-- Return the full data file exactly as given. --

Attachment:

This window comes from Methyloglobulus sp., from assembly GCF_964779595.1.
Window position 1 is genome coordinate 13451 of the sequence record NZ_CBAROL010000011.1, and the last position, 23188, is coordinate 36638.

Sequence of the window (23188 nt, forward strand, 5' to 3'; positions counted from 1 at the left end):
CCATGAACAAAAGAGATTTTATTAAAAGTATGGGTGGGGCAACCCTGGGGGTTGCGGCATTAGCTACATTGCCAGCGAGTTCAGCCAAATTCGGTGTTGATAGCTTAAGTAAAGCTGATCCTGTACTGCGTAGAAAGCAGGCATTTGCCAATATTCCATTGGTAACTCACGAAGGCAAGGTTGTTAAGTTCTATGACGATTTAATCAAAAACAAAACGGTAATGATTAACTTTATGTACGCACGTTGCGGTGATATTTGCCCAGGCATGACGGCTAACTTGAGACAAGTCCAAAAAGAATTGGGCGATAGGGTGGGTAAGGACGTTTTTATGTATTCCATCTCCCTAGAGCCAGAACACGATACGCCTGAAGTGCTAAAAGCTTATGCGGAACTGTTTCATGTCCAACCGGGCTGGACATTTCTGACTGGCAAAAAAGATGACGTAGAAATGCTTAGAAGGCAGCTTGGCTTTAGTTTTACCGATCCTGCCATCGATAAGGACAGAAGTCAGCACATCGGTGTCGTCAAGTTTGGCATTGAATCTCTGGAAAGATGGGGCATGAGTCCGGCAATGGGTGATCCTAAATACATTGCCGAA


This window comes from Methyloglobulus sp., from assembly GCF_964779595.1.
Window position 1 is genome coordinate 13451 of the sequence record NZ_CBAROL010000011.1, and the last position, 23188, is coordinate 36638.

Sequence of the window (23188 nt, forward strand, 5' to 3'; positions counted from 1 at the left end):
CCATGAACAAAAGAGATTTTATTAAAAGTATGGGTGGGGCAACCCTGGGGGTTGCGGCATTAGCTACATTGCCAGCGAGTTCAGCCAAATTCGGTGTTGATAGCTTAAGTAAAGCTGATCCTGTACTGCGTAGAAAGCAGGCATTTGCCAATATTCCATTGGTAACTCACGAAGGCAAGGTTGTTAAGTTCTATGACGATTTAATCAAAAACAAAACGGTAATGATTAACTTTATGTACGCACGTTGCGGTGATATTTGCCCAGGCATGACGGCTAACTTGAGACAAGTCCAAAAAGAATTGGGCGATAGGGTGGGTAAGGACGTTTTTATGTATTCCATCTCCCTAGAGCCAGAACACGATACGCCTGAAGTGCTAAAAGCTTATGCGGAACTGTTTCATGTCCAACCGGGCTGGACATTTCTGACTGGCAAAAAAGATGACGTAGAAATGCTTAGAAGGCAGCTTGGCTTTAGTTTTACCGATCCTGCCATCGATAAGGACAGAAGTCAGCACATCGGTGTCGTCAAGTTTGGCATTGAATCTCTGGAAAGATGGGGCATGAGTCCGGCAATGGGTGATCCTAAATACATTGCCGAA